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Sequoia Kings

Postby gdurkee » Thu Dec 13, 2007 8:37 pm

As we sometimes say: "¡Pobre Sequoia Kings! ¡Tan lejos de Dios y tan cerca de los Yosemite! (Poor Sequoia Kings, so far from God and so close to Yosemite).

Let's just not remind anyone we're there... .

g.
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Postby cgundersen » Fri Dec 14, 2007 5:13 pm

Hey Maverick,
Although my experiences outside the Sierras are not that extensive (couple times in the Wind Rivers, several times in Idaho's Sawtooths, a couple times in the Montana Beartooth-Absaroka, and single visits to such popular spots as the North Cascades, Tetons, Glacier, Uintas and San Juans), there is no doubt that the Sierras win hands down for spectacular scenery, gorgeous lakes, generally cooperative weather and the opportunity to get away from everyone in a state that has 36 million inhabitants. So, although further publicizing SEKI carries the meager risk of slightly jacking up the use of the remote backcountry, I second your sentiment that the more folks who use and appreciate this unrivaled resource, the more likely it is that it will be possible to keep it available (& hopefully, protected and pristine) for future generations (and even for me for however many more decades I'm going to drag my butt up there). So, if Backpacker is not doing its job, maybe you need to clue them in. Between you and Dave (and a few of the other folks who post here), you could hit them with photos that would take their breath away.....even at sea level!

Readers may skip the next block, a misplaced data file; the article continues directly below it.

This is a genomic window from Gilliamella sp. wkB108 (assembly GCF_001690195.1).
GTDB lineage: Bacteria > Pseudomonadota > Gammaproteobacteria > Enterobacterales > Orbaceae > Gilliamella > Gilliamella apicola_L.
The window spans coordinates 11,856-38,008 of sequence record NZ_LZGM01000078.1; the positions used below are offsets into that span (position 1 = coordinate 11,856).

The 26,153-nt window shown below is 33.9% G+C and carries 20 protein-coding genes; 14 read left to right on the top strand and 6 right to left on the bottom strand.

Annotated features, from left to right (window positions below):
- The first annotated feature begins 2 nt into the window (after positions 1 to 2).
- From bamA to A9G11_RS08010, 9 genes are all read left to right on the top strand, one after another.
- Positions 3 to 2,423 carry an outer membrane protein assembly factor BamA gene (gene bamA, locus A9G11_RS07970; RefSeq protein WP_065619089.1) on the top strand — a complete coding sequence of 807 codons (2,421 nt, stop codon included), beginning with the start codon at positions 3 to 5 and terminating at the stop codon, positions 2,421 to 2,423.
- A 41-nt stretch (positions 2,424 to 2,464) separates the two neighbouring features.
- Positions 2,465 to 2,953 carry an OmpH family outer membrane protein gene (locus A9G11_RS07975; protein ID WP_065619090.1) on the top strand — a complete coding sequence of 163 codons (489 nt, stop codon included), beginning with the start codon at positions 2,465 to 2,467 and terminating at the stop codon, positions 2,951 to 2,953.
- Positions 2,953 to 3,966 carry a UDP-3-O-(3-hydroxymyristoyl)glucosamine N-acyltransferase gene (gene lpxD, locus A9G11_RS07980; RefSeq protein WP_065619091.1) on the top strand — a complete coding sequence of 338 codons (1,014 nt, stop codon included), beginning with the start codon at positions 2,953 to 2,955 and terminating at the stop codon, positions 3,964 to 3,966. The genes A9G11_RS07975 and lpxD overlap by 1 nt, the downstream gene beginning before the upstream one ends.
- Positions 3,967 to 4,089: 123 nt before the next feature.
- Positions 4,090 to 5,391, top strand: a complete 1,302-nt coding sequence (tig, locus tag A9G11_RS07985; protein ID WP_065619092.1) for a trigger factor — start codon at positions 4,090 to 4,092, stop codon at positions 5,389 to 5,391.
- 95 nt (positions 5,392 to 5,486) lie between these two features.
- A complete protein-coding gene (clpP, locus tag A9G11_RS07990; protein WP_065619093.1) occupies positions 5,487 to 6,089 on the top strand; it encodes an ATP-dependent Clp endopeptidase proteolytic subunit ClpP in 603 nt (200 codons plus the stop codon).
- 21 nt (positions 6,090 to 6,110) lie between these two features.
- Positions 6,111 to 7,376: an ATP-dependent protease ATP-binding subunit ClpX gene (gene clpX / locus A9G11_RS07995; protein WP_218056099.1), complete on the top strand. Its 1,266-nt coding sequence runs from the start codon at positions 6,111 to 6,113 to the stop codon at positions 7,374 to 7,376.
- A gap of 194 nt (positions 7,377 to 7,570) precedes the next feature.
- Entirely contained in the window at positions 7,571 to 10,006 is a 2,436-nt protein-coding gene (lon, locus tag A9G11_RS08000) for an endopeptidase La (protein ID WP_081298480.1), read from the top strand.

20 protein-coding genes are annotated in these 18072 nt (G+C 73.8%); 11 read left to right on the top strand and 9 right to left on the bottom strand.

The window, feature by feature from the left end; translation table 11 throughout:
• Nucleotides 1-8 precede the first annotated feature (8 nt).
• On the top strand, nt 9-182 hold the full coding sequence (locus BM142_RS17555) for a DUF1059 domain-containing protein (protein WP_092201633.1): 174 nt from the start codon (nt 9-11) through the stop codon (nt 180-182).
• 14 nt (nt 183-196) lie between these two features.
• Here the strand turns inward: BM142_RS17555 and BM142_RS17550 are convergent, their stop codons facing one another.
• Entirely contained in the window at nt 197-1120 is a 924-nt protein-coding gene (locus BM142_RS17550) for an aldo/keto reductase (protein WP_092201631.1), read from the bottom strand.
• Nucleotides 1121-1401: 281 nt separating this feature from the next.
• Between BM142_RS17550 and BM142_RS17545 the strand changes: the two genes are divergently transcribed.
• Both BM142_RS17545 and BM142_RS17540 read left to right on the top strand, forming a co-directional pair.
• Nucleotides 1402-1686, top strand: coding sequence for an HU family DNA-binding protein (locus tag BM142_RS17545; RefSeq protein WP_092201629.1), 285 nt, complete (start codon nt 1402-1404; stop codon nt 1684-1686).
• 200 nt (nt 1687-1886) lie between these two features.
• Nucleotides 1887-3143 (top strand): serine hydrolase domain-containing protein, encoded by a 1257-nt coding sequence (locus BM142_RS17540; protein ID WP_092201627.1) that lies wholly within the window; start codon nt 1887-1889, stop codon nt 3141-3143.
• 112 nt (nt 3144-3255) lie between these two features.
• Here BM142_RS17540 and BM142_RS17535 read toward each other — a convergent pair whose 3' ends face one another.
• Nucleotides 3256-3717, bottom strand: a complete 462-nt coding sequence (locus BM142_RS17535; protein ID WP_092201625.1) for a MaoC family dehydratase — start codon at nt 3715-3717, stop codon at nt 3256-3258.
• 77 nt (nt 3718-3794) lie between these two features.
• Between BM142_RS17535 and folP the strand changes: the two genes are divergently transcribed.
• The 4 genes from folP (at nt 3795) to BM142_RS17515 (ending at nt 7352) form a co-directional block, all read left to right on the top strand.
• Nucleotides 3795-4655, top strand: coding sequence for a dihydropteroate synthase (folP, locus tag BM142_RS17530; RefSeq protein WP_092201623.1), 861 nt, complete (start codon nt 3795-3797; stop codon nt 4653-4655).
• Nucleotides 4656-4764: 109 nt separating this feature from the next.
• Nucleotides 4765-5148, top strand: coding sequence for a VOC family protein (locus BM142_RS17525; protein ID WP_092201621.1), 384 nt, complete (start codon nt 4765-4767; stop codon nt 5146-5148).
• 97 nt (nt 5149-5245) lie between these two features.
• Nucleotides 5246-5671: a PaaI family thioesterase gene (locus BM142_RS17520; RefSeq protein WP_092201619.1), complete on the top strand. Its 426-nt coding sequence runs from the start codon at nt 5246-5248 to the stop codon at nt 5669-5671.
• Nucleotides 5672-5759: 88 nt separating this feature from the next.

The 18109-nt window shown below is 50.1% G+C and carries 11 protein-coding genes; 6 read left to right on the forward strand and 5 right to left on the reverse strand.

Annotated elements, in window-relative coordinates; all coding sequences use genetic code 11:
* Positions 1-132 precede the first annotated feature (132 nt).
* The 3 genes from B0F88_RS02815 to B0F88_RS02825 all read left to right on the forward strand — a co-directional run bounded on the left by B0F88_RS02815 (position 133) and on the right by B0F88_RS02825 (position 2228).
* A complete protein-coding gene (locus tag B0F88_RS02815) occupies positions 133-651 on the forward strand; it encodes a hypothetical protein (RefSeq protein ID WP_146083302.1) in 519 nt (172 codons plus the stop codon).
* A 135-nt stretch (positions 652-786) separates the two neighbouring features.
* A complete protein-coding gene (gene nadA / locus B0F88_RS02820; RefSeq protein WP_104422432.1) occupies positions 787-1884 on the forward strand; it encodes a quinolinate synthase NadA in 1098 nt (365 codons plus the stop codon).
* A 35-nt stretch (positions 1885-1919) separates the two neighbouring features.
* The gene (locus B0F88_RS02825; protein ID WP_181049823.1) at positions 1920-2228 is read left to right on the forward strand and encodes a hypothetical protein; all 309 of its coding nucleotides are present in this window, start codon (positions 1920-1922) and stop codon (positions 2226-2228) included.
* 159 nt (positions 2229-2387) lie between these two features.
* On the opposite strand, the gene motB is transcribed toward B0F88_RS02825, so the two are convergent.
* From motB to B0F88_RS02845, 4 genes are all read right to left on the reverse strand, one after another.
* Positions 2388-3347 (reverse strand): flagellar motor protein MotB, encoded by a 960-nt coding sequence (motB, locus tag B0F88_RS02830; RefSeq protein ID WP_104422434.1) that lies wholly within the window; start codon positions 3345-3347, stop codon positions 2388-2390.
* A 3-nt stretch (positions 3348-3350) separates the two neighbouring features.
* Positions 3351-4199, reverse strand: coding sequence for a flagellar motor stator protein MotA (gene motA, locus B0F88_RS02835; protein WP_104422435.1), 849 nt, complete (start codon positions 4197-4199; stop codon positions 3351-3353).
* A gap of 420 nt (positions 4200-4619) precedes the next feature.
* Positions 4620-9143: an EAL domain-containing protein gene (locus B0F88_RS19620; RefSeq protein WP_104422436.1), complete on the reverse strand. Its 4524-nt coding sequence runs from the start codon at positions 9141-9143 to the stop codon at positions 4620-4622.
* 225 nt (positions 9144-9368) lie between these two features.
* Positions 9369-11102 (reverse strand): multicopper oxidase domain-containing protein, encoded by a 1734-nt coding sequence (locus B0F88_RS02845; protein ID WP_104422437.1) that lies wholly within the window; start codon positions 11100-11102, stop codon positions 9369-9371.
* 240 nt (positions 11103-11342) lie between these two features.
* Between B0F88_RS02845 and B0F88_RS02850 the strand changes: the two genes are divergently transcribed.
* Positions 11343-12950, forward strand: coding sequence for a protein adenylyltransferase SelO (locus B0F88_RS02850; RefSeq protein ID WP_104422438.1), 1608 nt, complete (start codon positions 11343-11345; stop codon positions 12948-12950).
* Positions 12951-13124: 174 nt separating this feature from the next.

Happy holidays,
cameron

PS: Still crossing my fingers for your mother in law!!!